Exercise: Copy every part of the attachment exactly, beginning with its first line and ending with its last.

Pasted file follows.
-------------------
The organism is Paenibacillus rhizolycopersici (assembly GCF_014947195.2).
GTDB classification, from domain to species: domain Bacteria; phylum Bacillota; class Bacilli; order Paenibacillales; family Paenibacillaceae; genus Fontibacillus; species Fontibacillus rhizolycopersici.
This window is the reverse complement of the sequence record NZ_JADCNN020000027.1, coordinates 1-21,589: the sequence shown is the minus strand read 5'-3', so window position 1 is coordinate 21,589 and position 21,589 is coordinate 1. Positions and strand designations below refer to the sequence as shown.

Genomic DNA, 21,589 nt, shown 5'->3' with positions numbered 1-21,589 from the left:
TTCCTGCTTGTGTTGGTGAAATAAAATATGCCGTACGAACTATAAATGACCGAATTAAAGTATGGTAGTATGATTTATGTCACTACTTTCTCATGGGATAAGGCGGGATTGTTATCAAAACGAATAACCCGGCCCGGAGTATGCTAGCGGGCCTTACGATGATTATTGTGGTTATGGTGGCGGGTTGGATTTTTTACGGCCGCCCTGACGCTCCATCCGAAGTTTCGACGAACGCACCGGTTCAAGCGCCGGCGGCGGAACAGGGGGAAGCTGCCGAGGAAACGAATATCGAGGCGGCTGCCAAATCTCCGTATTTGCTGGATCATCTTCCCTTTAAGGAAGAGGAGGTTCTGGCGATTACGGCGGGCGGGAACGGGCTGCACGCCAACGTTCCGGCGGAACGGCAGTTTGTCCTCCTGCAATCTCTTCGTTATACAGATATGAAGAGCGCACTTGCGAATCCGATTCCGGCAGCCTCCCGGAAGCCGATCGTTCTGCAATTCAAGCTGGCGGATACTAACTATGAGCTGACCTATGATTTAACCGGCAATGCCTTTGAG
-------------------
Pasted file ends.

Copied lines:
The organism is Paenibacillus rhizolycopersici (assembly GCF_014947195.2).
GTDB classification, from domain to species: domain Bacteria; phylum Bacillota; class Bacilli; order Paenibacillales; family Paenibacillaceae; genus Fontibacillus; species Fontibacillus rhizolycopersici.
This window is the reverse complement of the sequence record NZ_JADCNN020000027.1, coordinates 1-21,589: the sequence shown is the minus strand read 5'-3', so window position 1 is coordinate 21,589 and position 21,589 is coordinate 1. Positions and strand designations below refer to the sequence as shown.

Genomic DNA, 21,589 nt, shown 5'->3' with positions numbered 1-21,589 from the left:
TTCCTGCTTGTGTTGGTGAAATAAAATATGCCGTACGAACTATAAATGACCGAATTAAAGTATGGTAGTATGATTTATGTCACTACTTTCTCATGGGATAAGGCGGGATTGTTATCAAAACGAATAACCCGGCCCGGAGTATGCTAGCGGGCCTTACGATGATTATTGTGGTTATGGTGGCGGGTTGGATTTTTTACGGCCGCCCTGACGCTCCATCCGAAGTTTCGACGAACGCACCGGTTCAAGCGCCGGCGGCGGAACAGGGGGAAGCTGCCGAGGAAACGAATATCGAGGCGGCTGCCAAATCTCCGTATTTGCTGGATCATCTTCCCTTTAAGGAAGAGGAGGTTCTGGCGATTACGGCGGGCGGGAACGGGCTGCACGCCAACGTTCCGGCGGAACGGCAGTTTGTCCTCCTGCAATCTCTTCGTTATACAGATATGAAGAGCGCACTTGCGAATCCGATTCCGGCAGCCTCCCGGAAGCCGATCGTTCTGCAATTCAAGCTGGCGGATACTAACTATGAGCTGACCTATGATTTAACCGGCAATGCCTTTGAG